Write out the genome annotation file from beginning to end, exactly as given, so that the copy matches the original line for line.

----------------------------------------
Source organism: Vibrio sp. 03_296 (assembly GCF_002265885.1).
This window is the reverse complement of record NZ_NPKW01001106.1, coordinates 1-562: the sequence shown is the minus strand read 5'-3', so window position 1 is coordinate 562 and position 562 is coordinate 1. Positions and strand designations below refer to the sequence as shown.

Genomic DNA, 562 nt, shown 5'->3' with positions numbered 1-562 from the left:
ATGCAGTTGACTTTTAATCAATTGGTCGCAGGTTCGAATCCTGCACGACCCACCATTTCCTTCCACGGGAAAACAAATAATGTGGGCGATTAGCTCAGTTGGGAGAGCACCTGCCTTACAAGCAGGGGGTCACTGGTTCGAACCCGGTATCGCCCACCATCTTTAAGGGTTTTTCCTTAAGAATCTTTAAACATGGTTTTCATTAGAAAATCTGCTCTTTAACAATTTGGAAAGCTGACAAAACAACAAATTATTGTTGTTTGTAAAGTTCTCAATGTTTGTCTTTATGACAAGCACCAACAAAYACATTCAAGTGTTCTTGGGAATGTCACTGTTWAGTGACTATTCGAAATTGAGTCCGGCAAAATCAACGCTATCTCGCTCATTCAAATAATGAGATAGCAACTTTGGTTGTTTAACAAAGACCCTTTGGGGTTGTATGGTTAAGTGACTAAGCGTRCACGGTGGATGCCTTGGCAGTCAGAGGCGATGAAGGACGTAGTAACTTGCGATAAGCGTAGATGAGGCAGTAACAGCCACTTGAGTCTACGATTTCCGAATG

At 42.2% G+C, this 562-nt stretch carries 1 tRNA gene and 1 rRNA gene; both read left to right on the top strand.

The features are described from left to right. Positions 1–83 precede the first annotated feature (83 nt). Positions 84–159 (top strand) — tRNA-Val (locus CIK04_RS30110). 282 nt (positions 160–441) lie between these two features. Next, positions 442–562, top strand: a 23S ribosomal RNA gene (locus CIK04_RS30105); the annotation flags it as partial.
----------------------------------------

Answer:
Source organism: Vibrio sp. 03_296 (assembly GCF_002265885.1).
This window is the reverse complement of record NZ_NPKW01001106.1, coordinates 1-562: the sequence shown is the minus strand read 5'-3', so window position 1 is coordinate 562 and position 562 is coordinate 1. Positions and strand designations below refer to the sequence as shown.

Genomic DNA, 562 nt, shown 5'->3' with positions numbered 1-562 from the left:
ATGCAGTTGACTTTTAATCAATTGGTCGCAGGTTCGAATCCTGCACGACCCACCATTTCCTTCCACGGGAAAACAAATAATGTGGGCGATTAGCTCAGTTGGGAGAGCACCTGCCTTACAAGCAGGGGGTCACTGGTTCGAACCCGGTATCGCCCACCATCTTTAAGGGTTTTTCCTTAAGAATCTTTAAACATGGTTTTCATTAGAAAATCTGCTCTTTAACAATTTGGAAAGCTGACAAAACAACAAATTATTGTTGTTTGTAAAGTTCTCAATGTTTGTCTTTATGACAAGCACCAACAAAYACATTCAAGTGTTCTTGGGAATGTCACTGTTWAGTGACTATTCGAAATTGAGTCCGGCAAAATCAACGCTATCTCGCTCATTCAAATAATGAGATAGCAACTTTGGTTGTTTAACAAAGACCCTTTGGGGTTGTATGGTTAAGTGACTAAGCGTRCACGGTGGATGCCTTGGCAGTCAGAGGCGATGAAGGACGTAGTAACTTGCGATAAGCGTAGATGAGGCAGTAACAGCCACTTGAGTCTACGATTTCCGAATG

At 42.2% G+C, this 562-nt stretch carries 1 tRNA gene and 1 rRNA gene; both read left to right on the top strand.

The features are described from left to right. Positions 1–83 precede the first annotated feature (83 nt). Positions 84–159 (top strand) — tRNA-Val (locus CIK04_RS30110). 282 nt (positions 160–441) lie between these two features. Next, positions 442–562, top strand: a 23S ribosomal RNA gene (locus CIK04_RS30105); the annotation flags it as partial.